The Cascade 36 Sailboat
Specs & Key Performance Indicators

The Cascade 36, a masthead sloop, was designed by Robert Smith and built in the USA by Cascade Yachts.

The Cascade 36 sailboat 'Transcendence' making good progress under reefed sailsThe Cascade 36 sloop 'Transcendence' making good progress under reefed jib and headsail

A cutter version was also produced. Earlier versions did not have a bowsprit.

Published Specification for the Cascade 36

Underwater Profile: Fin keel and spade rudder

Hull Material: GRP (Fiberglass)

Length Overall: 35'7" (10.84m)

Waterline Length: 28'10" (8.80m)

Beam: 10'0" (3.0m)

Draft: 5'7" (1.71m)

Rig Type: Masthead cutter

Displacement: 12,500lb (5,670kg)

Designer: Robert Smith

Builder: Cascade Yachts (USA)

Year First Built: 1967

Number Built: 156


Published Design Ratios for the Cascade 36

Sail Area/Displacement Ratio: 17.6

Ballast/Displacement Ratio: 35.5

Displacement/Length Ratio: 232

Comfort Ratio: 29.1

Capsize Screening Formula: 1.7

read more about these all-revealing numbers...

Summary Analysis of the Design Ratios for the Cascade 36

1. A Sail Area/Displacement Ratio of 17.6 suggests that the Cascade 36 will, in the right conditions, approach her maximum hull speed readily and satisfy the sailing performance expectations of most cruising sailors.

2. A Ballast/Displacement Ratio of 35.5 means that unless the bulk of the ballast is concentrated in a bulb at the foot of her keel, the Cascade 36 will have a tendency to heel excessively in a gust, and she'll need to be reefed early to keep her sailing upright in a moderate breeze. 

3. A Displacement/Length Ratio of 232, tells us the Cascade 36 is a moderate displacement cruiser, which means she'll carry all your cruising gear without it having a dramatic effect on her performance. Most of today's sailboats intended for offshore cruising fall into this displacement category.

4. Ted Brewer's Comfort Ratio of 29.1 suggests that crew comfort of a Cascade 36 in a seaway is similar to what you would associate with the motion of a coastal cruiser with moderate stability, which is not encouraging news for anyone prone to seasickness. 

5. The Capsize Screening Formula (CSF) of 1.7 tells us that a Cascade 36 would be a safer choice of sailboat for an ocean passage than one with a CSF of more than 2.0. 



The Cascade 36 Sailboat: A Classic Cruiser for Recreational Sailors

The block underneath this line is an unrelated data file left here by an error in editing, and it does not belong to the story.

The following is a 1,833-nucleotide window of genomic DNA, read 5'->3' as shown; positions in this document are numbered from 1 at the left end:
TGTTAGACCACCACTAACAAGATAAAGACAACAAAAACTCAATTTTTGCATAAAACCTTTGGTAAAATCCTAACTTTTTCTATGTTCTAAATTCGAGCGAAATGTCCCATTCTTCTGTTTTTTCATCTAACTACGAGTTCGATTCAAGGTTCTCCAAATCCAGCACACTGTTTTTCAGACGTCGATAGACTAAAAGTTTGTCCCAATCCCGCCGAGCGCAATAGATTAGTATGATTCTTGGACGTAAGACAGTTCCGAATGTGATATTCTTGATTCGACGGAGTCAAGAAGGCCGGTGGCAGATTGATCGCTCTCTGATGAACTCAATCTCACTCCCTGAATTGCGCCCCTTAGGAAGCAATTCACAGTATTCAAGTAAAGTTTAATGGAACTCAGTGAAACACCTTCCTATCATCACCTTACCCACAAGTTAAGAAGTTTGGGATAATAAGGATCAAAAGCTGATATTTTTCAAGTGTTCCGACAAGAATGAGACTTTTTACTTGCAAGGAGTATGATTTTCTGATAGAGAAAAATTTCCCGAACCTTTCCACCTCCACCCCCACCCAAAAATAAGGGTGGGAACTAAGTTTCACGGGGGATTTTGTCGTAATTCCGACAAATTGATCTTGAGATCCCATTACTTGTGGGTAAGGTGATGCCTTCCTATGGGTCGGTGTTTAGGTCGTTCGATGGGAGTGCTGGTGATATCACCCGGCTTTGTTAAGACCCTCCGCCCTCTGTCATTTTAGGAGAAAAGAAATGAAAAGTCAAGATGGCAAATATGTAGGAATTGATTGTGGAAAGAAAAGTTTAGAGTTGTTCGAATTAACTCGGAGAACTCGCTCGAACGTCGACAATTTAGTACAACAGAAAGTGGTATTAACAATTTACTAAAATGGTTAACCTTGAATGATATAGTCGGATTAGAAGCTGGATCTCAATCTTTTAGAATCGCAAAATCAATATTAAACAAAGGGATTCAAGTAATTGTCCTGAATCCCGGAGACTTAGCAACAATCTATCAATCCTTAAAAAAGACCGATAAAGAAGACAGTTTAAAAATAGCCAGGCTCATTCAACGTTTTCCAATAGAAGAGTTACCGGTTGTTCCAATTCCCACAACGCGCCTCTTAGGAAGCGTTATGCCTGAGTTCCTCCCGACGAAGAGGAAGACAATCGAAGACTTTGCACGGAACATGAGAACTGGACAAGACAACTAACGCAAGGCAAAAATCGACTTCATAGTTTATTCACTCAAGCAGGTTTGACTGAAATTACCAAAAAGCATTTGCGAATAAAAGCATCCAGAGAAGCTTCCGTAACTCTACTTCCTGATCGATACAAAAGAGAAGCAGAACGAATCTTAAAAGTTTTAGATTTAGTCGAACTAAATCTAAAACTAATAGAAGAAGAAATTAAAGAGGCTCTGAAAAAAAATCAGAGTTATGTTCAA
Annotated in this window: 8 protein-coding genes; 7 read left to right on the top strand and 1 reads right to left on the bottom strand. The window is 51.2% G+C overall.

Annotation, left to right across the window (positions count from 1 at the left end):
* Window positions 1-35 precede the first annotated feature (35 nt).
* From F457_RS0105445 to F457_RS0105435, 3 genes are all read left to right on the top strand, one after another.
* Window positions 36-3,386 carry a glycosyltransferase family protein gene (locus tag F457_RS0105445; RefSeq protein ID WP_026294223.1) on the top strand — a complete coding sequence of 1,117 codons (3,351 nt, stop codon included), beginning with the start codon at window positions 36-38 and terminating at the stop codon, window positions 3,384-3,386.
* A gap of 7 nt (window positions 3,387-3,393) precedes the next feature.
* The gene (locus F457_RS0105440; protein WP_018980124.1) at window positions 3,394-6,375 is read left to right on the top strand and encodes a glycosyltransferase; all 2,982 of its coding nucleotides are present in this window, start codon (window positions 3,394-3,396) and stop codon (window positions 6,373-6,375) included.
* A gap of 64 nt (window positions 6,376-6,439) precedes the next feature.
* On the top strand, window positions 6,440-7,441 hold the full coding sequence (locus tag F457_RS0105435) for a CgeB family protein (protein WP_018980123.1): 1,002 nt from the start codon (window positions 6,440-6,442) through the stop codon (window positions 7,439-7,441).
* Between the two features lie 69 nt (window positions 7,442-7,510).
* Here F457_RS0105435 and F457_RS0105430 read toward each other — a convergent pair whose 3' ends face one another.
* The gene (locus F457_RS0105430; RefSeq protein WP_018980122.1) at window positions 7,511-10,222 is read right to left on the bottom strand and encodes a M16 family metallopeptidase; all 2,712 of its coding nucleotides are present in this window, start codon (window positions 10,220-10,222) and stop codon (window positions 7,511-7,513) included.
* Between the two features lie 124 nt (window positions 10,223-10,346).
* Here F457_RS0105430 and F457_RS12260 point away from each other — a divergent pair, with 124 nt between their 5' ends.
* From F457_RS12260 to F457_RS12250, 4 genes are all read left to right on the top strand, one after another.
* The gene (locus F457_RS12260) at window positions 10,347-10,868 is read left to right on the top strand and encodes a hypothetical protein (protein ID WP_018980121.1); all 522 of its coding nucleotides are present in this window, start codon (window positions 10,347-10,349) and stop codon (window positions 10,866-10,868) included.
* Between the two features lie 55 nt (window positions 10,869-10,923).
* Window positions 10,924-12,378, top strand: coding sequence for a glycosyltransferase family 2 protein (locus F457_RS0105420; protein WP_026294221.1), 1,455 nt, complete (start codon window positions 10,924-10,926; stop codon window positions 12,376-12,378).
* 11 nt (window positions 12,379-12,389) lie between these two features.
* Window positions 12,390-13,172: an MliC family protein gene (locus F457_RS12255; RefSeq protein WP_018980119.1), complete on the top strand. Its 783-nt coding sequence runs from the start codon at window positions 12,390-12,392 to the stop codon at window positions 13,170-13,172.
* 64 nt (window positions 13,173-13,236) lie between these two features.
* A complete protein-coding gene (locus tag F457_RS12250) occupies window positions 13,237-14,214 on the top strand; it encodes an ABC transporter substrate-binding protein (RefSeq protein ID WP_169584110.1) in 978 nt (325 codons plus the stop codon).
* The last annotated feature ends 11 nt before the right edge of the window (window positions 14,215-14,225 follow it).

Cascade 36 layout & sailplanSailplan & Accommodation Layout

The Cascade 36 is a monohull cutter designed by Robert A. Smith and built by Cascade Yachts in Portland, Oregon. The boat is available in different versions, such as an owner's version with a larger aft cabin, a charter version with more berths, or a custom version with your own preferences. The boat also has a fin keel and a spade rudder, which give it good maneuverability and stability. The boat is steered by a single wheel in the aft cockpit, which has plenty of space for seating and storage.

Accommodation
The Cascade 36 can accommodate up to six people in two separate cabins and the main saloon. The forward cabin has a V-berth with storage underneath and a hanging locker. The aft cabin has a double berth with storage underneath and a hanging locker. The main saloon has a U-shaped dinette that can convert into a double berth, a settee that can serve as a single berth, and a fold-down table. The boat also has a navigation station with a chart table and an electrical panel, and a galley with a stove, an oven, a sink, a refrigerator and ample counter space and storage. The boat has one head with a marine toilet, a sink and a shower.

Hull and Deck
The Cascade 36 has a solid fiberglass hull with no core material. The hull is hand-laid using woven roving and mat, and reinforced with stringers and bulkheads. The hull is also protected by an epoxy barrier coat to prevent osmosis. The deck is made of fiberglass with balsa core for stiffness and insulation. The deck is also molded with non-skid surface for safety and comfort. The deck has two large hatches for ventilation and light, four opening ports for airflow, and six fixed ports for visibility. The deck also has stainless steel stanchions, lifelines, bow pulpit, stern rail, cleats, chocks and handrails.

Mast and Rigging
The Cascade 36 has an aluminum mast that is deck-stepped on a compression post. The mast is 46 feet tall from the waterline and has two sets of swept-back spreaders. The mast also has internal halyards, an external track for the mainsail, and an internal conduit for wiring. The boom is also aluminum and has an internal reefing system for the mainsail. The rigging is stainless steel wire with swaged terminals and turnbuckles. The boat also has a roller furling genoa on the forestay and a staysail on an inner stay.

Keel and Rudder
The Cascade 36 has a fin keel which is made of lead and is bolted to the hull with stainless steel bolts. The keel has a draft of 5 feet 6 inches and provides good stability and performance for the boat. The rudder is a spade rudder that is attached to the skeg by stainless steel pintles and gudgeons. The rudder is made of fiberglass with foam core and stainless steel stock. The rudder has a balanced design that reduces the helm pressure and improves the steering response.

The above text was drafted by sailboat-cruising.com using GPT-4 (OpenAI’s large-scale language-generation model) as a research assistant to develop source material; we believe it to be accurate to the best of our knowledge.


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